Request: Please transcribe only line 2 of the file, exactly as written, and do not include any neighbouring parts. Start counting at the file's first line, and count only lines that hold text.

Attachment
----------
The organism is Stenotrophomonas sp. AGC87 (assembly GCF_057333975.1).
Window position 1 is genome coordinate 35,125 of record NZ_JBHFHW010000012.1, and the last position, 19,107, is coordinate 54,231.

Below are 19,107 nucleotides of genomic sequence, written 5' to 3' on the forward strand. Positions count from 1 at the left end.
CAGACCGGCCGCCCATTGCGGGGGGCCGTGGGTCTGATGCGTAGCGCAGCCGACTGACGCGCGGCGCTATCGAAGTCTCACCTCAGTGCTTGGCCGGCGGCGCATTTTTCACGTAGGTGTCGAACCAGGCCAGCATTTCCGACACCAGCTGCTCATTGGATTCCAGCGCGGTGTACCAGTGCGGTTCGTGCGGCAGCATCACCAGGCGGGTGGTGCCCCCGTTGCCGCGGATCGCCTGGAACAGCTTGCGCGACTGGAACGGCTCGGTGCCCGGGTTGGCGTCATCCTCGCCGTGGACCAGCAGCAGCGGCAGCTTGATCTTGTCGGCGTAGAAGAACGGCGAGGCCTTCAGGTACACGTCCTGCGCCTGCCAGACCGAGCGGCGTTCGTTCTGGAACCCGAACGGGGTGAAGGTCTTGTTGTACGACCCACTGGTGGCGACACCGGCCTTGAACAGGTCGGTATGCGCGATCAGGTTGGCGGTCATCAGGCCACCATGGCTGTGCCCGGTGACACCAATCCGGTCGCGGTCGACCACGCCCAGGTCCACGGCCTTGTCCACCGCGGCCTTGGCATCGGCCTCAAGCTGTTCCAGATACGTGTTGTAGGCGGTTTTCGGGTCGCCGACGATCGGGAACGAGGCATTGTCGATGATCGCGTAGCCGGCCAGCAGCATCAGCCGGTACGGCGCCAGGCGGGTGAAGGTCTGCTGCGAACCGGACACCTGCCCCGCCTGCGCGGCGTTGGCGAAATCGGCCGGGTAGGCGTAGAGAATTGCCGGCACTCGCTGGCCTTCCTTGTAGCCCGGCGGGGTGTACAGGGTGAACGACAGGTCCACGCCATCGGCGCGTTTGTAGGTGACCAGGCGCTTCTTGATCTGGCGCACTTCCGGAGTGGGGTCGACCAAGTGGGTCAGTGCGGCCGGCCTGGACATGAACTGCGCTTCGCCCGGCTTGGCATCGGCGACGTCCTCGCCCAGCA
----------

Window position 1 is genome coordinate 35,125 of record NZ_JBHFHW010000012.1, and the last position, 19,107, is coordinate 54,231.